Why the elite should fear Mau evictions

Saturday September 14 2019

Some of the households residing in the Maasai Mau forestland leave the area on September 1, 2019 ahead of government-sanctioned evictions. PHOTO | GEORGE SAYAGIE | NATION MEDIA GROUP


The government appears to enjoy significant public support for its eviction of settlers on Mau forestland outside the ethnic community most affected by the programme.

Most of Kenyans discussing the second phase of the eviction plan set for end of October on social media use terms like ‘invaders’ and ‘encroachers’ to refer to the 60,000 households targeted, much the same way the authorities regard them.

As is you would expect, public debates on serious issues like this in Kenya typically follow ethnic or political loyalties as well.

So although the section of Mau targeted for evictions is administratively in Narok County, the strongest political protest has come from Kericho, Bomet, Nandi, Uasin Gishu, Baringo and Elgeyo Marakwet, where the majority of the evictees have ethnic roots.

The Environment minister, who happens to hail from a community that resents the settlement the most, has predictably been ethnically profiled along the way.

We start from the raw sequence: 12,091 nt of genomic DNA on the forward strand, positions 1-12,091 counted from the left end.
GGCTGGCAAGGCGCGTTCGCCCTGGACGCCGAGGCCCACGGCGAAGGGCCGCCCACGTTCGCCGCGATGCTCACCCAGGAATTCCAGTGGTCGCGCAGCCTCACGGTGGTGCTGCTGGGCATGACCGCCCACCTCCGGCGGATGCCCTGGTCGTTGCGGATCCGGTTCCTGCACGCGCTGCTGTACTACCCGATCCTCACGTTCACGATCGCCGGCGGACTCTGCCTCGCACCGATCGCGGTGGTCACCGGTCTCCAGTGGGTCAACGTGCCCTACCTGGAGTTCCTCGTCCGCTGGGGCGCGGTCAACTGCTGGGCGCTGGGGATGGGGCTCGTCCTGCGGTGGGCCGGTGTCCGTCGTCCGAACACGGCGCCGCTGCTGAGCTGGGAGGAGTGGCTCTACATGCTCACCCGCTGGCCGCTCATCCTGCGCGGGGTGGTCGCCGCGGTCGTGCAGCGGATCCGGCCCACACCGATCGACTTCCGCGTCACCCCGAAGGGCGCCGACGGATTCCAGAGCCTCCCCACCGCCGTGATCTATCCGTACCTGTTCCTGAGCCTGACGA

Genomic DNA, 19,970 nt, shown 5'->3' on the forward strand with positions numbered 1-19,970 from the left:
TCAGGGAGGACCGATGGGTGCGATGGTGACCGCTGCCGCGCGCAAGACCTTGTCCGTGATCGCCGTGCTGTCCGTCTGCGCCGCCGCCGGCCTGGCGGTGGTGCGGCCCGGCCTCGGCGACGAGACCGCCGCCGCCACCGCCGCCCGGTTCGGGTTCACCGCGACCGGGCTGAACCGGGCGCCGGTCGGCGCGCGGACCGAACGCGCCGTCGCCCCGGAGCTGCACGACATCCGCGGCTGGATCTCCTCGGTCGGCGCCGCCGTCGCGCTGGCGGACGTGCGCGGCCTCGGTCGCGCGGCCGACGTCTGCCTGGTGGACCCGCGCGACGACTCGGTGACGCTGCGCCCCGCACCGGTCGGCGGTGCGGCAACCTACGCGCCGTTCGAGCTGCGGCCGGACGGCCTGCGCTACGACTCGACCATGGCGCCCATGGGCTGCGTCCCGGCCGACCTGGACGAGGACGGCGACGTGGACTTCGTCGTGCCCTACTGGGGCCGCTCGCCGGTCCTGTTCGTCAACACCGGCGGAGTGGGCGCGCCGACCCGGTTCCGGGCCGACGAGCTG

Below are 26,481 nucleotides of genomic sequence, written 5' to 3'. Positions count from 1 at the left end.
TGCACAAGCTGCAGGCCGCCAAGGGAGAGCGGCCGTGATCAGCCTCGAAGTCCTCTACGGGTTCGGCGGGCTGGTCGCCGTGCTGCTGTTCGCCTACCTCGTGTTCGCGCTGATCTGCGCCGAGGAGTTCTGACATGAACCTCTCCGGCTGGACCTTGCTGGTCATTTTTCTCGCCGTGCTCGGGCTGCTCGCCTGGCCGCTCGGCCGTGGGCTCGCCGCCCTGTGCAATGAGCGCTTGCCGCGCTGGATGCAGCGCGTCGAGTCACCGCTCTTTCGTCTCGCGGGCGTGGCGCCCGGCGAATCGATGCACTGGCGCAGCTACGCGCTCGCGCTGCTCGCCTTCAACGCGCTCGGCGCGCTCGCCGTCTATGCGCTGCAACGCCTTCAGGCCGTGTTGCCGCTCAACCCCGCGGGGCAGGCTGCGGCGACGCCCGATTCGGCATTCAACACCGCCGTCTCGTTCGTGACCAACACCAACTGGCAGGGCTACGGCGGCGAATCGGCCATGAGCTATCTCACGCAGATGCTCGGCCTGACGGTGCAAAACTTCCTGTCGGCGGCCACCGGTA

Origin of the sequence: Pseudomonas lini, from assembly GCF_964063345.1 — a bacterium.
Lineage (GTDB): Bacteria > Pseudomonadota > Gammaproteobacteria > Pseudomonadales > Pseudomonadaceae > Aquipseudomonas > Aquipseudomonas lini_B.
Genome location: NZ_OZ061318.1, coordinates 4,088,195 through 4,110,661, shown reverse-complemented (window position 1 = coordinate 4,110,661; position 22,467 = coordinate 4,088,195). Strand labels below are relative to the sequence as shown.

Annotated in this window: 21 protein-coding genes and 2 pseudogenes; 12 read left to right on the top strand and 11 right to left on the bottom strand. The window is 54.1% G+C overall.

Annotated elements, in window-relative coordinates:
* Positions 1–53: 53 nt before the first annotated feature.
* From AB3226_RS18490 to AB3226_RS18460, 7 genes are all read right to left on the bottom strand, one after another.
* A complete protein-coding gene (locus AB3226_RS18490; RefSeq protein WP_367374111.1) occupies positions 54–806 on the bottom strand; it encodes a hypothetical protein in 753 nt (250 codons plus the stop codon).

It will be interesting to observe any swings in sentiment if and when the government makes good its threat to extend the evictions to other forests like the Aberdares.



Lost in the din of ethnic and political protests is the real cause of illegal settlements or the squatter problem in Kenya.

It boils down to widespread landlessness among the poor especially in Rift Valley and central Kenya – a bitter legacy of colonial-era dispossession and post-independence elite public land grab.

The colonialists drove the so-called natives out of the fertile white highlands. When they left, the land fell in the hands of the independence elite, and the poor remained landless.

These historical land injustices are well-documented in the reports of the Truth, Justice and Reconciliation Commission, the Ndungu Commission on illegal and irregular allocation of public land and others.

In the Mau case, the Moi-era elite cleverly schemed to grab huge chunks of forestland under the guise of official excision to settle the landless poor.


Of course, some poor folk were thrown a token piece here and there – a rare charitableness that appears to have been inspired more by political reasons than a genuine desire to redress land injustices.

A majority of the 60,000 households that the government plans to kick out from Mau are most likely victims of multiple historical land injustices, having been dispossessed elsewhere before.

Without providing for alternative settlement in its forest restoration programme or helping them to repossess their original land, the government is simply aggravating an injustice and courting real trouble for the landed elite.

Did the authorities learn a thing from the recent invasion of private ranches by herders in Laikipia, or the occupation of the Waitiki land in Mombasa?

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